From, Running tips
Jump to: navigation, search

Relative Running Economy

1,475 bytes added, 19:05, 24 December 2010
no edit summary
==Introduction==There are two components to running ability; fitness and economy. Fitness is the ability of our bodies to generate energy for running and is the focus of a lot of our training. Economy is how far and fast you can run with a given amount of energy. Good economy is a critical part of running, and [Cadence] is one element I focus on. ==Measuring Efficiency==In an ideal world, we’d be able to easily measure our running economy and see if things are improving. If we could measure our breath, find out how much O<sub>2</sub> we consumed and how much CO<sub>2</sub> we produce, we’d know how much energy we burned (and from fat or carbohydrate). Sadly, this is not practical, so the best measure we have of energy consumption is our heart rate. This is far from perfect, as heart rate can vary for other reasons besides supplying O<sub>2</sub> for energy production. However, I believe it is a useful approximation. ==The Calculator==Assuming you know the distance you ran, your average heart rate and the time it took, you can calculate your efficiency. If you know your resting heart rate, enter that as well to optimize the calculation.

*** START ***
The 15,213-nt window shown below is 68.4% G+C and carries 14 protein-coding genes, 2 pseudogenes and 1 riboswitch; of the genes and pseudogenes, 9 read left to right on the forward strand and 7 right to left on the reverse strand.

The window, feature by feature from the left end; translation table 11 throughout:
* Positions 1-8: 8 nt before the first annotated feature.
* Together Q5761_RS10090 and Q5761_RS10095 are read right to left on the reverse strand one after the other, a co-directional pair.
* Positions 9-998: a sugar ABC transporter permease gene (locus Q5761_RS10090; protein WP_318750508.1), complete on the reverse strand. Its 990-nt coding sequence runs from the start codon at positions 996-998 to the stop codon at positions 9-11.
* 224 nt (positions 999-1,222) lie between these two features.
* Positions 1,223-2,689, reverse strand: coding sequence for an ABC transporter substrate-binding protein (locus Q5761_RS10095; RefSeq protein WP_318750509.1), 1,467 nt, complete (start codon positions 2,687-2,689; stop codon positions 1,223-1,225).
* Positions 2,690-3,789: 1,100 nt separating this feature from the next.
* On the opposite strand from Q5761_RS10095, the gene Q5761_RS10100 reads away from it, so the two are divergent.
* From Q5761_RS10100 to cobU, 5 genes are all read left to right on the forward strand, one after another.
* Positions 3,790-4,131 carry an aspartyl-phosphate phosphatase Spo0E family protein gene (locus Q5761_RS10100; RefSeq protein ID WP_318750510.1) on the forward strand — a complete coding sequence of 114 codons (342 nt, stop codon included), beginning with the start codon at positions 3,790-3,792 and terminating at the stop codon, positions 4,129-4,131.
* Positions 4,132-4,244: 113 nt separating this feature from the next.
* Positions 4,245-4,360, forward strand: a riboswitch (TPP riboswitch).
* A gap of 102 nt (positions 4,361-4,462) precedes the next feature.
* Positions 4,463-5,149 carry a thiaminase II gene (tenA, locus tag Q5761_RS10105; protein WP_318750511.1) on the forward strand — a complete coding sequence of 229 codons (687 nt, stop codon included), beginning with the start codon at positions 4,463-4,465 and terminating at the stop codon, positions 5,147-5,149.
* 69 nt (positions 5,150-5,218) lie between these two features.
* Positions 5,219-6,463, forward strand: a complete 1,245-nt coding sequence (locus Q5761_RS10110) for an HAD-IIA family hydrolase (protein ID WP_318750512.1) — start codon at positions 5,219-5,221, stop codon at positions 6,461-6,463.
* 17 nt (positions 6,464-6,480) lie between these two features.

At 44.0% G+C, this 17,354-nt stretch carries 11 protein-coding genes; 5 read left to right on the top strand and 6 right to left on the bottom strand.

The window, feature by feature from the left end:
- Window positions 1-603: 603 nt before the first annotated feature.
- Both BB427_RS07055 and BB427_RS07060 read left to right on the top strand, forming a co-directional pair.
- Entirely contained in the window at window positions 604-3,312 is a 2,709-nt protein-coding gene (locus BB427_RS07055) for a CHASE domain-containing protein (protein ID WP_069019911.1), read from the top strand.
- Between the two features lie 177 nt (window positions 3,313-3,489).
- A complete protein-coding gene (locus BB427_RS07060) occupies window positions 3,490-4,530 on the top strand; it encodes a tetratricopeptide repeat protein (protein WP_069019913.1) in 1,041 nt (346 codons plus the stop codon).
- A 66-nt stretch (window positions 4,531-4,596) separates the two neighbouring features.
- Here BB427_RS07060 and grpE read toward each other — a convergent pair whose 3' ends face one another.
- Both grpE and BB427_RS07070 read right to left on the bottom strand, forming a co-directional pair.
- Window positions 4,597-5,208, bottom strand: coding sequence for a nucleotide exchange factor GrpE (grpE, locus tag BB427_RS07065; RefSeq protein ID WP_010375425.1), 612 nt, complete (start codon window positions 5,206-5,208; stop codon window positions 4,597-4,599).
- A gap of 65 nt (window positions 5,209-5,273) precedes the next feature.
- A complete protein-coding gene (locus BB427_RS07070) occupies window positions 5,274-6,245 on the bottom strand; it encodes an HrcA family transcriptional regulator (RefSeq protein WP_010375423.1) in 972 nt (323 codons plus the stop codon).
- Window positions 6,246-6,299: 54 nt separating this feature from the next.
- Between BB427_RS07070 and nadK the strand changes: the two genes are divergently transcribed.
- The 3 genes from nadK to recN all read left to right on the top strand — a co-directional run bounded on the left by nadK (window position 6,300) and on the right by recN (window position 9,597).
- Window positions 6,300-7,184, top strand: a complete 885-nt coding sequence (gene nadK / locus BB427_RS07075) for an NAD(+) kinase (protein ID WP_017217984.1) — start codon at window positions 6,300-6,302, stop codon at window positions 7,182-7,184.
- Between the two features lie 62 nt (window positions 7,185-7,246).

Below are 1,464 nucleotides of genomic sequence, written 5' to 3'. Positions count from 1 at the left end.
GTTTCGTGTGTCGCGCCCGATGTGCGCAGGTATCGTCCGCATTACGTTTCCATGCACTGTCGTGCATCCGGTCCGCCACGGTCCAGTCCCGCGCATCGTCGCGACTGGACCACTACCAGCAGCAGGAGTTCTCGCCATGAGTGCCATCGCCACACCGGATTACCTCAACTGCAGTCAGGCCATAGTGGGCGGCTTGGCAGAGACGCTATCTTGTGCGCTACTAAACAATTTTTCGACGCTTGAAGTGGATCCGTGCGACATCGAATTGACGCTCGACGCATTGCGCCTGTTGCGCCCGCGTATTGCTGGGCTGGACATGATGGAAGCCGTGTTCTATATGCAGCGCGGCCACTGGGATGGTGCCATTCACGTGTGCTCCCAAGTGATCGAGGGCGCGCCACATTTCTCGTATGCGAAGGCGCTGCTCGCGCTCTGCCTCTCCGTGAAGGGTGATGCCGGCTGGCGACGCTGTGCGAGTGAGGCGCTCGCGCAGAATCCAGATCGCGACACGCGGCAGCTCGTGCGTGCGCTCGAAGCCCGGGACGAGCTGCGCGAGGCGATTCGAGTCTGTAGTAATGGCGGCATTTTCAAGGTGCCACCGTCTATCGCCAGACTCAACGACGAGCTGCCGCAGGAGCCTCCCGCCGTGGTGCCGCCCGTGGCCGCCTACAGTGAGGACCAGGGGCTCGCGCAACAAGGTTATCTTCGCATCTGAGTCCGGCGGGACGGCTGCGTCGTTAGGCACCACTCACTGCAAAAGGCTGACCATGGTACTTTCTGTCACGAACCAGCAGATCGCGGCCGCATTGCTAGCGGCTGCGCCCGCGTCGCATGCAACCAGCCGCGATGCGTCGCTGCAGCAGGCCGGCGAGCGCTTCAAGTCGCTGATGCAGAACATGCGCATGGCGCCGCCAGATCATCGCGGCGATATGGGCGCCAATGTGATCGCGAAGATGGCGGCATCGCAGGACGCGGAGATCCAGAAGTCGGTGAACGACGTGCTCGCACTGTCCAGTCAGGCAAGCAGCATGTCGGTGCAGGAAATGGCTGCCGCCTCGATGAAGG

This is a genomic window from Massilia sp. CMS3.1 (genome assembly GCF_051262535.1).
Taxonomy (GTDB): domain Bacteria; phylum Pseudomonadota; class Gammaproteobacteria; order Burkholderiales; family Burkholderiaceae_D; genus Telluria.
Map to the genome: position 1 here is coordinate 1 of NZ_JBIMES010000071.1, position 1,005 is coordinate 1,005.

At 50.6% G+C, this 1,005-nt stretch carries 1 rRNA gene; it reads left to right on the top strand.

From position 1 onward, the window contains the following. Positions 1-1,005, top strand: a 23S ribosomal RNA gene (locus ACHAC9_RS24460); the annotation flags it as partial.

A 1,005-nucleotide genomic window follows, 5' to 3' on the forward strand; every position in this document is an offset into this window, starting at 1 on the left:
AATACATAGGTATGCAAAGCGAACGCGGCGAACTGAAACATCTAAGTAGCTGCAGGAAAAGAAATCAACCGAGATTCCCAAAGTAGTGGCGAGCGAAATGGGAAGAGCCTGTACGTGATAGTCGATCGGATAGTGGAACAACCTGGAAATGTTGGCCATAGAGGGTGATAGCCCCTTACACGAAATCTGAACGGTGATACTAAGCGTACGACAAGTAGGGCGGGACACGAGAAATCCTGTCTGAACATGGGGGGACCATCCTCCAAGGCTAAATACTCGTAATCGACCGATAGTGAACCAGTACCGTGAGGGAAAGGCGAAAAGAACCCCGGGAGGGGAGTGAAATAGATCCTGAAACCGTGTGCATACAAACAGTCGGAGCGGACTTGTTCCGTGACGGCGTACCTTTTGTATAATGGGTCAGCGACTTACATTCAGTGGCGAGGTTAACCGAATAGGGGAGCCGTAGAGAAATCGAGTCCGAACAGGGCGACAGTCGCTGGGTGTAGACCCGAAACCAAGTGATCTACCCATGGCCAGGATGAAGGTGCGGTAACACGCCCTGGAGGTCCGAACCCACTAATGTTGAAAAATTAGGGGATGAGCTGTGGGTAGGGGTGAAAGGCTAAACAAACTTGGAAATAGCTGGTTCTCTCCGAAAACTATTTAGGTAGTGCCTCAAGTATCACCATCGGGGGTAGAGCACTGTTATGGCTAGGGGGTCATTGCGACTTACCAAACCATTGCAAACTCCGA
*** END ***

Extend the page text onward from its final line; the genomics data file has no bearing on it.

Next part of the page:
<td>Average Heart Rate</td>
<td><input maxlength="3" size="3" name="AverageHeartRate" value="150"></td>
<td>Resting Heart Rate</td>
<td><input maxlength="3" size="3" name="RestingHeartRate" value="40"></td>
<td>Distance (miles)</td>
<td><input maxlength="3" size="3" name="Distance" value="1"></td>
<button name="Calculate">Calculate</button><br>
==The Efficiency Calculation==
The formula that is used is<br>
Total Beats = (Average Heart Rate – Resting Heart Rate) * Time in Minutes
Work Per Mile = Total Beats / Distance in Miles
Efficiency = 1 / Work Per Mile * 100,000

Navigation menu